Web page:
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Helping a Child with Anxiety

Alyssa Caldwell


Child Anxiety has become a more prevalent mental health challenge as of recent years. “One in five children will experience some kind of clinical-level anxiety by the time they reach adolescence, according to Danny Pine, a child and adolescent psychiatrist at the National Institute of Mental Health and one of the world’s top anxiety researchers” (Turner, 2019). Most of the time, children grow out of their feelings of worry but for others, they will not.

An anxious child is typically on the lookout for some future threat, stuck in a state of sustained concentration. A child might be experiencing full-blown anxiety when their regular fears become increasingly amplified and these same fears last longer than they should.

There are many contributing factors which increase the possibility of a child developing anxiety, such as environmental factors and roughly one third to half of the possibility is genetic. The earlier that signs of anxiety are noticed, the better. You will want to be observant of how long anxious worries last since if they only last a few weeks, that may not be unusual, but when those anxious worries begin to last closer to two months, it would be best practice to seek professional help for one’s child.

Common signs include headaches, vomiting, stomachaches, clammy hands and rapid heartbeat. With children, they often become tearful and because their minds are in turmoil, it is even harder than normal for children to articulate their feelings in those moments of high anxiety.

As described in book “The Whole Brain Child” by Dr. Dan Siegel and Tina Bryson (2011), a proven way to help calm an anxious child, based on research evidence, would be to connect with the child and validate their feelings and fears, and then redirect them into a coping strategy such as deep breathing (belly breaths) or some other calming activity.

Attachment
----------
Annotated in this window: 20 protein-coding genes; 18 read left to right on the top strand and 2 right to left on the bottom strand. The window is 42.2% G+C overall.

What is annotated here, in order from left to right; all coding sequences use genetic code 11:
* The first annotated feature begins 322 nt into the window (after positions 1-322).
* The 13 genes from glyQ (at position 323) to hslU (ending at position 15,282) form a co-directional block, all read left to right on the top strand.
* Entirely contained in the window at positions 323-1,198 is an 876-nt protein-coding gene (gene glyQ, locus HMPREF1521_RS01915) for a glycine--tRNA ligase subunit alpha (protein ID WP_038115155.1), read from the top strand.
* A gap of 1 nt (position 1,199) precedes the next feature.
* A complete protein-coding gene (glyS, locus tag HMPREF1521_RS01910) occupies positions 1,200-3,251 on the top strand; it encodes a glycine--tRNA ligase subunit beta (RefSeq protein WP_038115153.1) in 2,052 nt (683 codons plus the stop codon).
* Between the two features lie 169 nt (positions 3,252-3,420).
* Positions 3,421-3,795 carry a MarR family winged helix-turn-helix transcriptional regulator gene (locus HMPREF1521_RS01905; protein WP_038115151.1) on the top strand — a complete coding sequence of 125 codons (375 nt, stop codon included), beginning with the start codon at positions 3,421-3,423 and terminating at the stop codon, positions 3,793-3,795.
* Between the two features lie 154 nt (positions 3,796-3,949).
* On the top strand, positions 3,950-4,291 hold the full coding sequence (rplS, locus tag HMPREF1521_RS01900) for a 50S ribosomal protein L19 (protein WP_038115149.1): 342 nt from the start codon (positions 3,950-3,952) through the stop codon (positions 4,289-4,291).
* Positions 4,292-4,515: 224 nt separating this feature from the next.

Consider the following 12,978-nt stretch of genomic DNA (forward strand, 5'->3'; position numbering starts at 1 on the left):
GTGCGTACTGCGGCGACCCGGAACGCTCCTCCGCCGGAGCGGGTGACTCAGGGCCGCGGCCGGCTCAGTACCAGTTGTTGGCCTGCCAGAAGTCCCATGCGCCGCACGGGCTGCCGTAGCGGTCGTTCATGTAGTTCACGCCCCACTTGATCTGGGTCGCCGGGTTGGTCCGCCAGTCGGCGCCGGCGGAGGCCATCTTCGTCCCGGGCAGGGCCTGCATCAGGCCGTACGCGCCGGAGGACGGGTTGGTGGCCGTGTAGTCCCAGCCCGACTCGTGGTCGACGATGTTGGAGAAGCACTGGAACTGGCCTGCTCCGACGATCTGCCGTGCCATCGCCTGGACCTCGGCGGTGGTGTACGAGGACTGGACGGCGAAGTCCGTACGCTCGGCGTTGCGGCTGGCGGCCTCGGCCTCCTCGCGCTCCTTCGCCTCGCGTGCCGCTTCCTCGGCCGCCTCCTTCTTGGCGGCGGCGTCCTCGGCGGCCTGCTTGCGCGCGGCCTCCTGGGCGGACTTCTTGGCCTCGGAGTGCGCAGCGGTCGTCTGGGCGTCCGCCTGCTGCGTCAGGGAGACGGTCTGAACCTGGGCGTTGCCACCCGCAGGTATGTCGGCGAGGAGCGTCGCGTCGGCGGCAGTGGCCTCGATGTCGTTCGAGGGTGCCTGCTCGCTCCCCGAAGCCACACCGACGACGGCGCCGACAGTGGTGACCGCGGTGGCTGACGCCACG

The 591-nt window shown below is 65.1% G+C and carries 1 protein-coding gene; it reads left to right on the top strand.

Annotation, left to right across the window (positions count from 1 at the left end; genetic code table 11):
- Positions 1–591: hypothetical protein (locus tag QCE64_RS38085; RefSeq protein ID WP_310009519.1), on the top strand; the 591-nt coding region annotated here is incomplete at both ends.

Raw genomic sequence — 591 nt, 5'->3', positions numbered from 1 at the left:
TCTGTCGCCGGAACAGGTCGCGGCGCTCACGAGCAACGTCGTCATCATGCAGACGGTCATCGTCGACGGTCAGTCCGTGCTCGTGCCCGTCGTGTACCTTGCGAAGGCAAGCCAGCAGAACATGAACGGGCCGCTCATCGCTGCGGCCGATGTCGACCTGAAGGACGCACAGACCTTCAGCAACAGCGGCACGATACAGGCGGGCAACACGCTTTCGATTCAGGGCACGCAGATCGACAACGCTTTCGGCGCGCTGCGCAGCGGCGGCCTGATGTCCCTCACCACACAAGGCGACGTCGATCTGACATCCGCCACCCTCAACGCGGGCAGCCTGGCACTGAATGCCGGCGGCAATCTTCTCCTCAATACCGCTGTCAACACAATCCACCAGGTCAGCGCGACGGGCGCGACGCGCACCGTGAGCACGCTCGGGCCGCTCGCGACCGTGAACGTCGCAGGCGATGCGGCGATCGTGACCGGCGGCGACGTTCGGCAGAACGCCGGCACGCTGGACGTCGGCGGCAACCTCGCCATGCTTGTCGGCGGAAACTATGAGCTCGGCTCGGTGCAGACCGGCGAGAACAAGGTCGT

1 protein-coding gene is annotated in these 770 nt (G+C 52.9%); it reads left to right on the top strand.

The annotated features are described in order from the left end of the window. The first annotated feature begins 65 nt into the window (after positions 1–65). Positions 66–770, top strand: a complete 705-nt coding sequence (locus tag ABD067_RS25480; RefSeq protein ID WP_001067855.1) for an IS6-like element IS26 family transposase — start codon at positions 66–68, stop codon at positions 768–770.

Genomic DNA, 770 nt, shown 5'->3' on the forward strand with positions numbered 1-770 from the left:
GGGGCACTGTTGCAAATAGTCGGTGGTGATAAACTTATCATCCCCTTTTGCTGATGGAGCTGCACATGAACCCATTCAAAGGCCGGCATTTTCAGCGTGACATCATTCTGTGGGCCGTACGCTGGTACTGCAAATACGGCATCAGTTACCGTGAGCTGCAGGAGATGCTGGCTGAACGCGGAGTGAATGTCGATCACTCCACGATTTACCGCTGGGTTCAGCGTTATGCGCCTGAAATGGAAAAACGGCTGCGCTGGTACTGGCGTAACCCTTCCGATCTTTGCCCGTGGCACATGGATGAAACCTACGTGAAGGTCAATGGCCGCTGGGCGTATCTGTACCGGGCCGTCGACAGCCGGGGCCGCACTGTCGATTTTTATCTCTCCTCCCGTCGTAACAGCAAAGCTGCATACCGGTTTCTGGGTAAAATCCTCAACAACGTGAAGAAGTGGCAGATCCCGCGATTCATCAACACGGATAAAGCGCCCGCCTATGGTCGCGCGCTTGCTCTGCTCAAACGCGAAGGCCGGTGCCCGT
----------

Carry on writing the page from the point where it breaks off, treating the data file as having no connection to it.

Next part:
There are times when it would be highly advisable to help your child face their fears, but do not force your child to do so as you could cause your child to become increasingly anxious and fearful. One way that parents and other professionals can help the child to confront their fears is by being a part of the process, meaning the professional or parent works with the child by building a baby-step plan of increasing the exposure to the fear, taken from the cognitive behavioral therapy model. Other ways that professionals and parents can help a child struggling with anxiety is to validate the child’s feelings, ask the child to rate their level of anxiety, and help the child to challenge any unrealistic or unhelpful thinking.

Lastly, when a child is making progress, it could be helpful for parents to allow their children small meaningful rewards such as the child being able to pick a movie that they would like to watch with the family or choosing what to have for dinner with also the opportunity for the child to help make the dinner.



References

Siegel, D. J., & Bryson, T. P. (2011). The whole-brain child: 12 revolutionary strategies to

nurture your childs developing mind. New York: Delacorte Press.

Turner, C. (2019, October 29). How To Help A Child Struggling With Anxiety. Retrieved from

https://www.npr.org/2019/10/23/772789491/how-to-help-a-child-struggling-with-anxiety.

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